U.S. Senator Dick Lugar released the following statement after the Healthy, Hunger-Free Kids of Act of 2010 was signed into law:
On December 13, an important piece of national legislation which extends and improves programs associated with the health, wellbeing, and education of Indiana children was signed into law. As a co-sponsor of the Healthy, Hunger-Free Kids Act of 2010, it passed earlier this year without a single dissenting vote in the United States Senate.
Our nation has maintained school nutrition programs since the 1940’s, in part as a matter of national security due to the effects of childhood malnutrition among military aged recruits. While the situation regarding food security for our population is different today, the basic underlying issue remains the same. For many children from low income homes, school meals provide the bulk of the nutrition they receive during the day. These children have no choice with regards to where or to which families they are born. It’s not their fault they lack access to nutritious food.
While these programs provide nutritious meals to more than 750,000 Hoosier children each day, this bill will also make great strides in addressing obesity by improving the nutritional quality of meals and expanding food access for our nation’s at risk children. The bill establishes a performance based increase in reimbursements to schools that improve the nutritional quality of school meals, and updates rules currently in place that determine the types of foods sold in schools outside of the school meals program. These rules include state and local recommendations, and do not prohibit bake sales or snacks and refreshments being sold at athletic events. Reductions in other federal spending priorities means this bill does not add to the deficit.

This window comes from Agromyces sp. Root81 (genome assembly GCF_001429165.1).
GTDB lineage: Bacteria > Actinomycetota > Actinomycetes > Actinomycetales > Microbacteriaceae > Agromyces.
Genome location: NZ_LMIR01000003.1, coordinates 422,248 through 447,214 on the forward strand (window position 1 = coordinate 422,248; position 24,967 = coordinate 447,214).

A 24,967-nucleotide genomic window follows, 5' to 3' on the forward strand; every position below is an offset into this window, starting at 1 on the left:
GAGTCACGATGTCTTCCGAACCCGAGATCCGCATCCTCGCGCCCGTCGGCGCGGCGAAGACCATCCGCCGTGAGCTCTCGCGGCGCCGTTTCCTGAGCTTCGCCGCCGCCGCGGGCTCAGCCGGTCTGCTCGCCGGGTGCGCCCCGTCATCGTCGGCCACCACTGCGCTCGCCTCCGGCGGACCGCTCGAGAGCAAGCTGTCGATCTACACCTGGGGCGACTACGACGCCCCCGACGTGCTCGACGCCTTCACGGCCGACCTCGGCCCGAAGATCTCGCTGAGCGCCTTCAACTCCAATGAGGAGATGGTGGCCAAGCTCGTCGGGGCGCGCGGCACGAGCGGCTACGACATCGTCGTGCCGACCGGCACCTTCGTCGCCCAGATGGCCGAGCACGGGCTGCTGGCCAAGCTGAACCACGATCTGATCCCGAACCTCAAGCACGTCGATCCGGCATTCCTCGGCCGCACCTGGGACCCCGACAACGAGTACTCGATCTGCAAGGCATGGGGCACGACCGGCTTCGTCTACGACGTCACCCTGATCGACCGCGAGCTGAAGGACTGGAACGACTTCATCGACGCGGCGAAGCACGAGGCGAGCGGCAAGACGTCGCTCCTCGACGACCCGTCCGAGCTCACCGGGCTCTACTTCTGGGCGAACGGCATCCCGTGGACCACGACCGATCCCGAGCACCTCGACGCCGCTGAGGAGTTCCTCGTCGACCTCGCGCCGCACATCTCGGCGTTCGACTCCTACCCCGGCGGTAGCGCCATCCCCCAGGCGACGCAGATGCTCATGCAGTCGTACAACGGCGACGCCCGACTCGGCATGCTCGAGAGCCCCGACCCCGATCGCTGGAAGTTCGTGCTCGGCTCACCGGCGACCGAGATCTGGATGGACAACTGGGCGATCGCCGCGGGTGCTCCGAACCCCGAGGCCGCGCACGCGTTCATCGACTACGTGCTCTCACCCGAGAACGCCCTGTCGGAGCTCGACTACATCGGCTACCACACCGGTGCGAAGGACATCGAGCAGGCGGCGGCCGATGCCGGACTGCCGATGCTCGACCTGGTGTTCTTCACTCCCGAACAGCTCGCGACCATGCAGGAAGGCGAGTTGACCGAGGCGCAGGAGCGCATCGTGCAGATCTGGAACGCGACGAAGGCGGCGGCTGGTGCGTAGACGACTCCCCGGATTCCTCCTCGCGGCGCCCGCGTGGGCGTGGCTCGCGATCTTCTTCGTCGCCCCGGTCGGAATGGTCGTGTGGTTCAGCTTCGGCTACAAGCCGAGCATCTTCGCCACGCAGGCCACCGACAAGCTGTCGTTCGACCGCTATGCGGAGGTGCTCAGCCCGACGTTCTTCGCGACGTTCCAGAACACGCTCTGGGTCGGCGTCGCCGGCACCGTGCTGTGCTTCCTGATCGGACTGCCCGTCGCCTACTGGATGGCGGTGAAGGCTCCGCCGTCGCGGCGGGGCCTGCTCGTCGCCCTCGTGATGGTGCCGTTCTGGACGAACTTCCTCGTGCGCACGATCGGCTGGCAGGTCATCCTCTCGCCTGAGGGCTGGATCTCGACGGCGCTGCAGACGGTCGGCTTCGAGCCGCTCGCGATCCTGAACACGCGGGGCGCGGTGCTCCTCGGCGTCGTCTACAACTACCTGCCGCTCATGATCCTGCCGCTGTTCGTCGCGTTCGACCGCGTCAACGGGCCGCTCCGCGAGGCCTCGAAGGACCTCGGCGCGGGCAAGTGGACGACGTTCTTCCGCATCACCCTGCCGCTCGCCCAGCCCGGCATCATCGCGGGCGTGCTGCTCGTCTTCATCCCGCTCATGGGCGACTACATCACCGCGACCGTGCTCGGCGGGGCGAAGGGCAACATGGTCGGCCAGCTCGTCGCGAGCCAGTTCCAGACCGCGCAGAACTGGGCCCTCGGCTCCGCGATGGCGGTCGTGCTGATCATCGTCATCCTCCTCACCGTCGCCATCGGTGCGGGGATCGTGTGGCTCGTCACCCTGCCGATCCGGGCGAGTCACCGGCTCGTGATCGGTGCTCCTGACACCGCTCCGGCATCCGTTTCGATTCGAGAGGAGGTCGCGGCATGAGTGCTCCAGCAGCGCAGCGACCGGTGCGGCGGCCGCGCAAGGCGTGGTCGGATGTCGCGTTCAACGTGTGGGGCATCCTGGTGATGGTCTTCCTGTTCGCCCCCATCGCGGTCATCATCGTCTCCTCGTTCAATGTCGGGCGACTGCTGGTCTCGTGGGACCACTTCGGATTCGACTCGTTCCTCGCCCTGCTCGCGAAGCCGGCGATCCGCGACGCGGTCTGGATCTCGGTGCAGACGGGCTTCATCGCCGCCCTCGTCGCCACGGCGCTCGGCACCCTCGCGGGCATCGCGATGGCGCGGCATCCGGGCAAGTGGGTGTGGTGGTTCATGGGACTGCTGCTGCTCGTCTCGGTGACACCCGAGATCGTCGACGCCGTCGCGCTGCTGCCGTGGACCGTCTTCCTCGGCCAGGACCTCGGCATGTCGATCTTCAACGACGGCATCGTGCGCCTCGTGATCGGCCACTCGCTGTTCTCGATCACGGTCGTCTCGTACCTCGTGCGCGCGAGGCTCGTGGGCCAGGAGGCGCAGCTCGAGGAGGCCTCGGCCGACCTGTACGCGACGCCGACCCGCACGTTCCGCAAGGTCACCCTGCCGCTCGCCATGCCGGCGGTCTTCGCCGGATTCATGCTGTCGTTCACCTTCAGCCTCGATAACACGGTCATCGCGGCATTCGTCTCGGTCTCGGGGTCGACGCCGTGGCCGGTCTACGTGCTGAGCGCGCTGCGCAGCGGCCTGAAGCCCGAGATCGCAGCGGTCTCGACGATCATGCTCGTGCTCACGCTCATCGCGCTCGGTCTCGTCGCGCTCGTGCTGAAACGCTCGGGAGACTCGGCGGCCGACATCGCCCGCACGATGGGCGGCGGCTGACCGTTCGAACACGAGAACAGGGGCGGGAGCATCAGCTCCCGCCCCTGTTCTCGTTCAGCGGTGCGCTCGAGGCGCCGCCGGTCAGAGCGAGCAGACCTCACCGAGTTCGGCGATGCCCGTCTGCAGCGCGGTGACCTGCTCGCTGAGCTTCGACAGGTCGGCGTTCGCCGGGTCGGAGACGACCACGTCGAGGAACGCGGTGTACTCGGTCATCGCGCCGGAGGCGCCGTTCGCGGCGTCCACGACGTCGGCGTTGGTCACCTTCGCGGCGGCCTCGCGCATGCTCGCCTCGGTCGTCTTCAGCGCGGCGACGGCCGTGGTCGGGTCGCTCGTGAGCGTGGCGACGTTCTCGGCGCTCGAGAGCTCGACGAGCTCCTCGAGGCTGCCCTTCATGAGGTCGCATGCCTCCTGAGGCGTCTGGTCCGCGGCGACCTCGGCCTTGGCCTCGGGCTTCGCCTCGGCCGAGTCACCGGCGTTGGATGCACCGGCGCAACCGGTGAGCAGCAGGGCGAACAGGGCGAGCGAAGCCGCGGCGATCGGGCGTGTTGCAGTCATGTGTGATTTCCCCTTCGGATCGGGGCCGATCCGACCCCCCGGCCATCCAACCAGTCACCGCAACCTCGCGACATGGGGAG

The legislation improves the Summer Food Service Program, which feeds more than 45,000 Indiana children in low income areas during the summer months. While this program has been in existence for more than four decades, I proposed significant improvements after visiting a food service site in New Albany, Indiana, and found low participation. I heard from Indiana providers that governmental red tape prevented many who wanted to participate. A pilot program I authored in 1999 removed the red tape and increased participation by Hoosier children by 80 percent. This streamlined program has now been made permanent throughout the United States.
While we work to address hunger and food insecurity among nearly 20 percent of our population, we also have to face the fact nearly one-third of our children are either overweight or obese. Rising obesity rates imperil the health of millions of Americans and reduce the number of young people who can serve in the military. A report by Mission: Readiness entitled, “Ready, Willing, and Unable to Serve,” highlights the serious situation our all-volunteer military finds itself in when trying to enlist new recruits. Only one-in-four of today’s 17-24 year olds are able to enlist, predominantly because of a lack of a high school diploma or obesity.
Today, children in Indiana will continue to have access to nutritious meals in schools, during the summer, and during other times of need because Congress worked in a bipartisan manner for the betterment of our nation.
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